Pramod sawant goa bjp maharashtrawadi gomantak party merger
The numbers game in Goa turned farcical yet again with two MLAs of the Maharashtrawadi Gomantak Party (MGP) merging their outfit with the ruling BJP and the new chief minister, Pramod Sawant, dropping MGP leader, Sudin Dhavalikar, from his Cabinet, a mere five days after he was appointed deputy CM. With the MGP “merger”, the BJP now has 14 MLAs in the 40-member assembly. But given the way things have been going, this may be no guarantee for political stability in the state. The results of the upcoming byelections could inject more uncertainty in the government and trigger even more hard bargaining among parties and MLAs.
Goa’s polity has not settled down since the 2017 assembly elections threw up a hung assembly. The BJP was voted out but the Congress fell short of a majority by four seats. The MGP and Goa Forward Party, which fought both the BJP and the Congress, ended up with three MLAs each and, along with independents, turned king-makers as the two national parties bid for allies. A favourably inclined governor meant that the BJP got to form a coalition government with Manohar Parrikar arriving from the Centre to run it. Parrikar’s persona lent the coalition a sheen of acceptability, but the manner in which it was formed remained controversial. Even though seriously unwell, Parrikar stayed in office, perhaps to keep ambitious allies in check. Leaders of the MGP and GFP demanded the CM’s post after Parrikar’s death, and on Wednesday, Dhavalikar described his ouster from the Cabinet and loss of MLAs as a “midnight dacoity by chowkidars” and “a national party wiping out a regional party”. But the fact is, the leadership of the MGP, once the predominant party in Goa, was complicit in playing fast and loose with the rules of the game.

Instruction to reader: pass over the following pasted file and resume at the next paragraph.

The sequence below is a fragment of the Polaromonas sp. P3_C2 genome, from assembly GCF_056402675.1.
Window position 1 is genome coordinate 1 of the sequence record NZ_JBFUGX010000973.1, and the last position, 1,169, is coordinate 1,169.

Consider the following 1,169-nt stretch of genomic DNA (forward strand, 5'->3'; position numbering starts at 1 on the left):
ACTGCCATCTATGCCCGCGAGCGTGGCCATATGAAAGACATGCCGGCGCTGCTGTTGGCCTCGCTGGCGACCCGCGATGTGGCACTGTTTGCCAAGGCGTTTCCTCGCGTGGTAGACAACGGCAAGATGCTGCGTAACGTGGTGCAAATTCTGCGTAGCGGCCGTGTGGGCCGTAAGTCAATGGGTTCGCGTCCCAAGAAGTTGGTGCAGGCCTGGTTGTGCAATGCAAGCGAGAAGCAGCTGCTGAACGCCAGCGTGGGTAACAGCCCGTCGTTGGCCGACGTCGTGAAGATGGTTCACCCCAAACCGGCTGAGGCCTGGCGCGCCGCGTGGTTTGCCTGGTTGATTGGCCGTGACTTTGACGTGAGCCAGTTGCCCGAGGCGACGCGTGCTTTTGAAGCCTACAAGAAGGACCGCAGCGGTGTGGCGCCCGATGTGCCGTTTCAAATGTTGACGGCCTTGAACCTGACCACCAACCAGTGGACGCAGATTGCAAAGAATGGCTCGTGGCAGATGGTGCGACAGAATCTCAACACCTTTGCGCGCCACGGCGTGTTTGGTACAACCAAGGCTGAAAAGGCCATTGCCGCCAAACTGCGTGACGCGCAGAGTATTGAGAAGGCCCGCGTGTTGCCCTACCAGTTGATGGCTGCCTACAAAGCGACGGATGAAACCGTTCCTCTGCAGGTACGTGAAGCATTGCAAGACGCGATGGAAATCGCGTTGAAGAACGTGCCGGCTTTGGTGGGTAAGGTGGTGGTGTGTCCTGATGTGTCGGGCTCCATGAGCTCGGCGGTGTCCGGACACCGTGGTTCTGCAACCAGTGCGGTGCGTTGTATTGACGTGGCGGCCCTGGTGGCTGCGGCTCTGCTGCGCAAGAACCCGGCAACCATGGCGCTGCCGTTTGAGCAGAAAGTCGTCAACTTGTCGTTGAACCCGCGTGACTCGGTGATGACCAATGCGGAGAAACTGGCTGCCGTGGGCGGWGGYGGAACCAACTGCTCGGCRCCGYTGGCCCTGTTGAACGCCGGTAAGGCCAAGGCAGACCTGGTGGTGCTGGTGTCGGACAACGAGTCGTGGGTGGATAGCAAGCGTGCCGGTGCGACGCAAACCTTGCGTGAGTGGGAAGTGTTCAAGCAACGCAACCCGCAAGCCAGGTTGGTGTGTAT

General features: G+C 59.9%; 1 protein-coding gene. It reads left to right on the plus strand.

Political instability has been a feature of Goa: Just two chief ministers have managed to complete a full term in over 50 years. Politicians frequently crossing sides and constantly changing chief ministers have pointed fingers at the size of the state. This is not an entirely convincing argument. Other small states like Himachal Pradesh, Uttarakhand, Puduchery or Delhi have had relatively stable governments. Nor can Goa’s chronic instability be blamed on regional outfits, which were once influential in the state. The onus is on the two national parties, the Congress and the BJP, which now dominate the state’s political space, to raise the bar, to ensure that fringe players do not get to hijack government formation or governance.